New Delhi, July 13 (ANI): Allaying fears of Defence Research and Development Organisation (DRDO) scientists that the production of the Arjun main battle tank will be stopped, the government has decided to continue with its manufacture, and added that a second regiment of the indigenously built combat vehicle will be raised soon.
The Army had made it clear that it would buy no more than the 124 Arjun tanks that it has contracted for because it was unhappy with the tank on various counts.
A senior Defence Ministry official said: "At present, the Army has been supplied with one regiment of 45 Arjun tanks. Another 77 tanks will be supplied by March 2010. Also, the apprehension of the scientists has been allayed and the production of the tank will continue."
The official also added that the government is planning to raise a second regiment of Arjun tanks. The first regiment of the combat vehicle will become fully operational in October this year.
The Arjun tank is meant to supplement and eventually replace the Soviet-era T-72 and was originally meant to be a 40-tonne tank with a 105 mm gun. It has now grown to a 50-tonne tank with a 120 mm gun.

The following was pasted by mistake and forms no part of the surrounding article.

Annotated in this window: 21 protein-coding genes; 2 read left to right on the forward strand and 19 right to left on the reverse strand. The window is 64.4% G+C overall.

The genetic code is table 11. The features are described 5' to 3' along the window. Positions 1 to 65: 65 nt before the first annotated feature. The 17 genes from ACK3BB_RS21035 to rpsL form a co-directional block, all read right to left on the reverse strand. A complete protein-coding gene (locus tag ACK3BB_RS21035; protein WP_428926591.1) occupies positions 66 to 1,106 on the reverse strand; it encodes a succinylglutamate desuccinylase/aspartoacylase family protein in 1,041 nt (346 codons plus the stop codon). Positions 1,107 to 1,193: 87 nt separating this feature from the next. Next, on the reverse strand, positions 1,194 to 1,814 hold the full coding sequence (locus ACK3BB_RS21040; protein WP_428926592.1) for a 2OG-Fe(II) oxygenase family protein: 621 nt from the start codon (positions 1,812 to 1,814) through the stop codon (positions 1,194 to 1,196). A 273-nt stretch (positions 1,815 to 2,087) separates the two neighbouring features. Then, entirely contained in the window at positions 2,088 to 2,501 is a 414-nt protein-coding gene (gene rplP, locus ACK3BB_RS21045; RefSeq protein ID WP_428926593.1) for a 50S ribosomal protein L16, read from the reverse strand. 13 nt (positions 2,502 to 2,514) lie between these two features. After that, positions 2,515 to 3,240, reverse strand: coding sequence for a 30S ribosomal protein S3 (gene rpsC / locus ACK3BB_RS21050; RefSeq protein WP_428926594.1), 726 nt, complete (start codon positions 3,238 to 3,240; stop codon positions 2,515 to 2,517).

DRDO is of the view that the MBT Arjun is strategically a very competent armoured vehicle, having an excellent weight to power ratio, good mobility and very accurate firepower, which conform to the requirements laid down by the Army.
It compares excellently with all the heavy class of tanks available across the world and can be effectively deployed in most of the border areas of our country. The Army had cleared the MBT Arjun for production and placed an indent on March 30, 2000 for the manufacture of 124 tanks by 2009 for two regiments.
The DRDO has been demanding comparative trials of the Arjun with the T-90 tanks, which is being seen as an effort to meet criticism against the indigenous combat vehicle. Around 500 tanks would need to be manufactured to make the project successful.
"Comparative trials will take place with the Russian-made T-90 tanks in October-November," the Defence Ministry official said.
The trials could deliver the final verdict on the combat vehicle, which took 35 years of research in self-reliance by dedicated Indian scientists against all odds, costing over Rs. 300 crore.
The Army wanted a full regiment of 45 tanks, which was delivered in May, for conversion training and field practice for a period of three months before going for trials. By Praful Kumar Singh (ANI)